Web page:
Republicans Vying To Replace GOP Sen. Mitt Romney Reveal Position On Foreign Aid Package Ahead Of Key Vote


Photo: Alamy | Originally published by Mary Lou Masters at Daily Caller News Foundation

Several Republican candidates running for outgoing GOP Sen. Mitt Romney’s seat came out against Congress’ sprawling foreign aid package in statements to the Daily Caller News Foundation on Tuesday.

GOP Utah Rep. John Curtis, who is the current frontrunner for the race, already voted to advance the legislation on Saturday that would provide $60.8 billion in aid to Ukraine, as well as billions more in assistance for Israel and Taiwan. Riverton Mayor Trent Staggs, former state House Speaker Brad Wilson and political consultant Carolyn Phippen told the DCNF they wouldn’t vote for the foreign aid package if they were serving in the Senate today, citing concerns over funding foreign wars and the lack of border security provisions.

“I think it’s time we prioritize our own border over Ukraine’s,” Staggs told the DCNF in a statement. “At $34 trillion in debt we cannot continue being the world’s piggy bank.”

The legislative package, which is headed for a final vote in the Senate, provides $10 billion to Ukraine as an economic loan, as well as roughly $14 billion for weapons and at least $13.4 billion to replenish U.S. munition stocks.

Wilson also wouldn’t support the supplemental, telling the DCNF in a statement that “the bill needs more oversight.”

“We should not be handing out blank checks to foreign countries without accountability and the bill should have also been tied to increased border security,” said Wilson.

House Speaker Mike Johnson rolled out the legislation on Wednesday, breaking from his previous stance of supporting Ukraine aid only if it were tied to border security provisions. The speaker has since defended the package for having “much needed oversight.”

“The loan system itself is an innovation and allows for much-needed oversight. Otherwise, it would be a straight grant and no oversight,” Johnson’s office told the DCNF on Monday. “Every single dollar that goes to Ukraine for aid is now a loan. The other money goes to our own national security and replenishes our stockpile.”

Phippen, a former staffer for Republican Utah Sen. Mike Lee, echoed her opponents’ sentiment, and argued that the legislation is “an atrocious ‘America Last’ deal.”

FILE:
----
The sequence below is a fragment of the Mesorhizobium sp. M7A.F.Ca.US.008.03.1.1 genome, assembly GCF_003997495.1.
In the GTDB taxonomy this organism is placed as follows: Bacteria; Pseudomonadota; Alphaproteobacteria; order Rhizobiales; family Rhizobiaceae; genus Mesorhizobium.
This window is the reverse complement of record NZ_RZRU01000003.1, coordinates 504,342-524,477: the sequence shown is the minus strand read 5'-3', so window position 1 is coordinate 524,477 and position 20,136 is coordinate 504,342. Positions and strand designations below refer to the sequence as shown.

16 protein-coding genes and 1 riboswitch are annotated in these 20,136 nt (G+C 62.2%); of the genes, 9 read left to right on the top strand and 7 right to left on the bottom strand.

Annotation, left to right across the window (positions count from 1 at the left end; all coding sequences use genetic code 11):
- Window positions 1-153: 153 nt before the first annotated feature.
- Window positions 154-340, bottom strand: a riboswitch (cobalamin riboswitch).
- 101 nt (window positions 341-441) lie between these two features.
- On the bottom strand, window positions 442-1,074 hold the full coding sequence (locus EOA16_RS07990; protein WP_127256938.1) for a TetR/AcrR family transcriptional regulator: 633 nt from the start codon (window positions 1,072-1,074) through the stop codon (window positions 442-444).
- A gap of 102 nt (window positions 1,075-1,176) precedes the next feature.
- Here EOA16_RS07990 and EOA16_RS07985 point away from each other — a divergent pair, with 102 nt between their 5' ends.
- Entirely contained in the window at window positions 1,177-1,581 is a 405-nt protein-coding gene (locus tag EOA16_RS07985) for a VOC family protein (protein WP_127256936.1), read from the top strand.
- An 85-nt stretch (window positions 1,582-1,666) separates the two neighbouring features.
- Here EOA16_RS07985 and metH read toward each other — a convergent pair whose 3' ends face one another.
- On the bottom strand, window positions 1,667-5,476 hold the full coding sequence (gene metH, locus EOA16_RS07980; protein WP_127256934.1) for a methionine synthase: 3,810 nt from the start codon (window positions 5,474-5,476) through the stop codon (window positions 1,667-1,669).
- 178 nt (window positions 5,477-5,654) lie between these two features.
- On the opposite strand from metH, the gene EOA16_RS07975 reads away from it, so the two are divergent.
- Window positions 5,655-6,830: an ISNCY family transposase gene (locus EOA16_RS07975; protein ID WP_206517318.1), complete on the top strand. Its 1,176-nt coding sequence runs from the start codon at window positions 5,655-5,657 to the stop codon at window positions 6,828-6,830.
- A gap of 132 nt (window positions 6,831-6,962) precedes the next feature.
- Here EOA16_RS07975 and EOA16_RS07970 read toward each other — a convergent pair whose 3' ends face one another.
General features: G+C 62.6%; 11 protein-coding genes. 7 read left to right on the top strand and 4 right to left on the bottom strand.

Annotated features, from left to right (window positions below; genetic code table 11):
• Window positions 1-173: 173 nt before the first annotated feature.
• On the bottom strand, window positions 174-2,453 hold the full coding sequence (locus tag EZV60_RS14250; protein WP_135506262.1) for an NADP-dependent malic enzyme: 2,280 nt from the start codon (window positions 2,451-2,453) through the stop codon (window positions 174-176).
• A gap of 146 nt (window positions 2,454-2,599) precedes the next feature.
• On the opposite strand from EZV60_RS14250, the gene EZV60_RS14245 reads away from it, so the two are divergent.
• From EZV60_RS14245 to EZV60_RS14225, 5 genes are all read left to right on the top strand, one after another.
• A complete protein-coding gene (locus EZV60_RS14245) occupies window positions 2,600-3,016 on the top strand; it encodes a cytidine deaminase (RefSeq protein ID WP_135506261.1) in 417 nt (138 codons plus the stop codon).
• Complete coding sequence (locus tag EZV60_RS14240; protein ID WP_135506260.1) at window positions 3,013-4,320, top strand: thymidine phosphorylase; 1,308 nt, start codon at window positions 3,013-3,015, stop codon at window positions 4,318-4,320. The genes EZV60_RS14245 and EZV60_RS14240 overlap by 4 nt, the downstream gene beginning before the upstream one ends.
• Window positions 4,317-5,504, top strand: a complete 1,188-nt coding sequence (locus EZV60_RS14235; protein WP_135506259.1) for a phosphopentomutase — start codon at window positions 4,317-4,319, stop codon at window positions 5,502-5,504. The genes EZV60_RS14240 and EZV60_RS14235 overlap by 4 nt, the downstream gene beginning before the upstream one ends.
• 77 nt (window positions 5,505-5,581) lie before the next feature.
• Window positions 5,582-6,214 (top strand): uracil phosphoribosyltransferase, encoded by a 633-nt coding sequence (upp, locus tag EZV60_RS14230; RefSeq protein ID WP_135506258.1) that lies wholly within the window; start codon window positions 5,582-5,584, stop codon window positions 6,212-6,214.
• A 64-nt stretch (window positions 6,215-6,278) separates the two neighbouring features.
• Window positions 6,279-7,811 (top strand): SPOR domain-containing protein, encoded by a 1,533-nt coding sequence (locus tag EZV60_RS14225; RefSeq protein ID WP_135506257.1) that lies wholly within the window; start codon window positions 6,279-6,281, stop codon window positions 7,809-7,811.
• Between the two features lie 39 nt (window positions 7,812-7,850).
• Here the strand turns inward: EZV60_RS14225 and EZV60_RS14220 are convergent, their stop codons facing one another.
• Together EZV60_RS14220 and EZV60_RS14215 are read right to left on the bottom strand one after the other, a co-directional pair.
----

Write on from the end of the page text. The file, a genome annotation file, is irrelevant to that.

“Instead of securing our own border and protecting Americans, Congress is selling us out by prioritizing Ukraine,” Phippen told the DCNF in a statement. “We should be funding a border wall that protects our sovereignty, along with putting boots on the ground, implementing enhanced security measures, and re-implementing Trump’s Remain in Mexico policy. If elected, I will not be putting other countries before our own.”

Curtis voted for each of the separate funding bills on Saturday, as well as the legislation cracking down on China and Iran, which included language that could lead to the eventual ban of TikTok.

“The United States must take decisive action abroad to prevent the worst-case scenario, allowing our adversaries in Russia, China, and Iran to bring chaos throughout the globe to the detriment of our national security. We don’t live in a bubble, and deterring our enemies is critical to prevent escalation of conflicts that impact our country,” Curtis said in a statement after the vote. “These bills support efforts of critical importance to the future of the United States and the world, all without putting a single American life in harm’s way. Sending aid now can save American lives later.”

Curtis did not immediately respond to the DCNF’s request seeking further comment.

Brent Orrin Hatch, a Republican lawyer also running for Romney’s seat, also did not respond to the DCNF’s request for comment. However, the Republican released a statement on Wednesday ahead of the House vote where he was somewhat critical of providing additional aid to Ukraine.

“Expecting the U.S. to be the primary funder of the war in Ukraine is not leadership,” Hatch wrote on X, formerly Twitter. “Leadership is setting an example AND getting other countries in the international community to meet their financial commitments to Ukraine.”

Polling has been scarce for the Republican primary since Romney announced he wouldn’t seek another term in September 2023, according to FiveThirtyEight’s compilation. A Deseret News/Hinckley Institute of Politics survey released in late January found Curtis leading the field with 18% support, followed by Hatch at 14%, Wilson at 8% and Staggs at 3%.

The seat is characterized by The Cook Political Report as in the “Solid R” category for 2024.

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